The colors and visual elements evoke emotion in the audience. So true. Your previous no-dialogue film “The Good Book” won “Best Film” and “Best Cinematography” at the 2015 AFA Truth Awards. Fred, how did you and Sharon decide to make Christian movies that have no dialogue?

Fred Wilharm: It all started in a Mexican restaurant. Sharon will tell you.

Sharon Wilharm: We had this idea for a movie where random people were connected by an object. As it progressed it became a Bible that was being passed around to all these people, ultimately impacting their lives. But it’s hard sometimes to write realistic dialogue, so we sat at this restaurant discussing how we could show and not tell.

Then Fred said, “Why don’t we take it literally?” Right then we decided to do a silent movie, to literally just show and not tell. Immediately we’re looking around to see if anybody heard this idea, because we thought, Oh my goodness, this is such an incredible idea! Why didn’t anybody think of it sooner?

The story, told over four decades, will take many viewers back to their own growing up years. For the audience, it evokes vivid memories of the past while it relates to their present, and inspires them to reach for their best future, particularly if they think it’s too late to find love. What do you want this movie to reveal about love and about trusting in God’s blessings and timing?

Sharon Wilharm: I really want people to be encouraged that it’s never too late, that God’s timing is not always the same as ours. He is always working and orchestrating things that we don’t necessarily see, just like happens with Rachel and Mitchell. So I love the concept of God’s will, that He has incredible things for us if we’ll just follow Him.

I also like that Mitchell is a Christ figure. He is the one who is always there, waiting for his bride, patiently loving. She is off doing her own thing, but he is always there, always loving her, and it’s never too late.

Christ’s bride being the church, Christian men and women. It is never too late. God is awesome. Let’s turn to you, Rich. You played the adult Mitchell and can give another male perspective. Though this movie is a romantic drama, the main focus is on the drama of the story. In what ways will Christian men find “Providence,” a romantic drama, appealing?

Rich Swingle (actor, adult Mitchell): First and foremost, this is not an action film. It has one car wreck. I think a lot of men want more than film action. More than things blowing up.

The men I talk to care about relationships. They care about God at work in their lives, at least the Christian men I know. And those who don’t know the Lord yet, I think they are curious, though they may be putting that part of their lives off. Putting it on hold. In our culture, there is a desire to put off the eternal, and I think this is a film that really challenges that. It says, No, God is very much a part of our lives. He cares about us. He works things out for our good, even though it sometimes doesn’t feel like it, in the moment. So I think there’s much for men there.

I know when I was a young, pre-married man, I was very curious about who God might be lining up for me. But even taking myself out of the picture (so to speak), I would still really enjoy this film.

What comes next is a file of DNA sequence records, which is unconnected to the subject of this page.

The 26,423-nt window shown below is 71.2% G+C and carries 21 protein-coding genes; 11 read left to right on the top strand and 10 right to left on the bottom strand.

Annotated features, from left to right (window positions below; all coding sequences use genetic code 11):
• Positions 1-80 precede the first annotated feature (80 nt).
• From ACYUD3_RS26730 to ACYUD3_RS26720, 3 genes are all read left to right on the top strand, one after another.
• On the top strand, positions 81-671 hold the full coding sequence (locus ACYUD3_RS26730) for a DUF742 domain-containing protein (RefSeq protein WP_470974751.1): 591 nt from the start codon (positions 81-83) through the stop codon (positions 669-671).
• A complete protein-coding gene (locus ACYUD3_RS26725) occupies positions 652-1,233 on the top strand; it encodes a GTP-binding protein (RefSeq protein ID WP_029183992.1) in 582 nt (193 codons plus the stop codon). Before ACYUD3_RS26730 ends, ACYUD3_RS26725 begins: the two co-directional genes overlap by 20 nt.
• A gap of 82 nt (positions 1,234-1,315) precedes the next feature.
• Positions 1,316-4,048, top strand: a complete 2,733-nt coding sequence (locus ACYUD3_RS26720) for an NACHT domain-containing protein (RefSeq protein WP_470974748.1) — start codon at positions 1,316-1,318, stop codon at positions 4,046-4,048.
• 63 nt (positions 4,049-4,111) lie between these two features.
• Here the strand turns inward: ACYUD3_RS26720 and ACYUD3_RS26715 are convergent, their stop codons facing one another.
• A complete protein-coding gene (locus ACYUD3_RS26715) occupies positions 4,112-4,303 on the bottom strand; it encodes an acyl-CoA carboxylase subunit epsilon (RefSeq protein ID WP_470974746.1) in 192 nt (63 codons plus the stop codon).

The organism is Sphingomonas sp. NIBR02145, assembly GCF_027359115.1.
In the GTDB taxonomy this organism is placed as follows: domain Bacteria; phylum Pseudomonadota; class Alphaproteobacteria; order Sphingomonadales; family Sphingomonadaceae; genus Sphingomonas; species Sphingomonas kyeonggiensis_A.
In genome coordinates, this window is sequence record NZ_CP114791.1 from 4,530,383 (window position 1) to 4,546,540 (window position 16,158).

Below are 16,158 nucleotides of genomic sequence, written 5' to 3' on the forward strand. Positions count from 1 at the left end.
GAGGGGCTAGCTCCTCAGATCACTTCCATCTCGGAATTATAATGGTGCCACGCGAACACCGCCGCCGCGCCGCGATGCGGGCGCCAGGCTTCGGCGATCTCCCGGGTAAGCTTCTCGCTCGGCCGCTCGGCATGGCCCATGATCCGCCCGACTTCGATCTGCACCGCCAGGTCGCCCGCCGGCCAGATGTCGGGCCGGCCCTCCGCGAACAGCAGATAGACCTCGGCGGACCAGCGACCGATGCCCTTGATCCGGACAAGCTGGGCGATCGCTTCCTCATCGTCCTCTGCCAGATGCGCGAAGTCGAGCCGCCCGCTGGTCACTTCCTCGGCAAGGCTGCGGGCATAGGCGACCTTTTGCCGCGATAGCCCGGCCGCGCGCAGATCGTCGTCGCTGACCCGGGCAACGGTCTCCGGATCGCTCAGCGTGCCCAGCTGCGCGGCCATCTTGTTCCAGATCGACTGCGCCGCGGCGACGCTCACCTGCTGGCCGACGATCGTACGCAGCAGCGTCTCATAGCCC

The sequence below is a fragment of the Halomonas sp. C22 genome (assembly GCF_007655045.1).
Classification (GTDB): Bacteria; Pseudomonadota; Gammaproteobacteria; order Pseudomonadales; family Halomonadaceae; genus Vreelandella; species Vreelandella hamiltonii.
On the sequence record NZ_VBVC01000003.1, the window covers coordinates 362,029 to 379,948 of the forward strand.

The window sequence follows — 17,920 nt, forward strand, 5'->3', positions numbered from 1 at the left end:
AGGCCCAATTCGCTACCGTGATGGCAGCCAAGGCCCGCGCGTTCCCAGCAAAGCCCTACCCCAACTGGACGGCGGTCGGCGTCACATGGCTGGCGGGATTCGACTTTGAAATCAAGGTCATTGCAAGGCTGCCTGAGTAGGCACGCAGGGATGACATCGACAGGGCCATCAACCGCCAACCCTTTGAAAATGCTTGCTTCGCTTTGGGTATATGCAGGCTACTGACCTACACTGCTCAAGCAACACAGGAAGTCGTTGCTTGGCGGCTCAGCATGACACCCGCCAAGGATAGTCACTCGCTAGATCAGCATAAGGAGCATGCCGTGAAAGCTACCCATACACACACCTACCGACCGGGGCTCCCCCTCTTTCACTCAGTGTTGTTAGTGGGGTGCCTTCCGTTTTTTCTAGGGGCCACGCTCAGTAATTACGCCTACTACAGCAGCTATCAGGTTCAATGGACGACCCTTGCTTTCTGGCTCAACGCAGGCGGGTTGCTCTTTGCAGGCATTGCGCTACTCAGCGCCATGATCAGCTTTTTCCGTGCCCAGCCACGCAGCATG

Also, the story is told from the perspective of both Rachel and Mitchell. I think the Wilharms’ did a very good job of balancing the story, so it doesn’t feel like just a woman’s story.

I agree. Now, as an actor of stage as well as screen, you are physically and vocally dynamic. Describe the experience of playing out the character Mitchell’s story without using your voice.

Rich Swingle: It was a real gift, because it allowed us to improv, and really be true in the moment, really live out the character. For example, it was such a strong moment when I as the pastor was comforting the two grieving women in the graveyard. While the cameras were rolling, I started to talk to the two actors about their own true stories of loss. And before we knew it, the tears were streaming. That was really a gift. That couldn’t have happened had we been trying to apply our real life stories to a script. Yes, a very talented actor does that, but one of the women had never been on stage or film, and they were both able to bring tears, so that was something that might not have happened had dialogue been scripted.

Sharon told me that you have, quote, “a cool story about the theater about the answer to prayer, so be sure to ask him!” Since this movie highlights God answering prayer, will you share that story?

Rich Swingle: (laughs) In 2000, I was there at the opening of the AMC Empire 25 theater near Times Square. They had moved this big, majestic old theater over 168 feet, to make room for the 25 theaters that they now have, along with the restaurants, shops, and so on. So it was really an undertaking, and the grand opening was very grand. It had a big impression on me.

So when my wife, Joyce, and I moved close to Times Square in 2008 – we live in Midtown (Manhattan) – the very first time we returned to that theater, it had become our hometown movie theater. It was a special experience.

As I was going down the escalator, I just said this little prayer. “Lord, would you please put me in a movie that would show here, and may there be a time when I’m coming down these escalators having seen a show that I was in.” At the time, I’d never been in a feature film.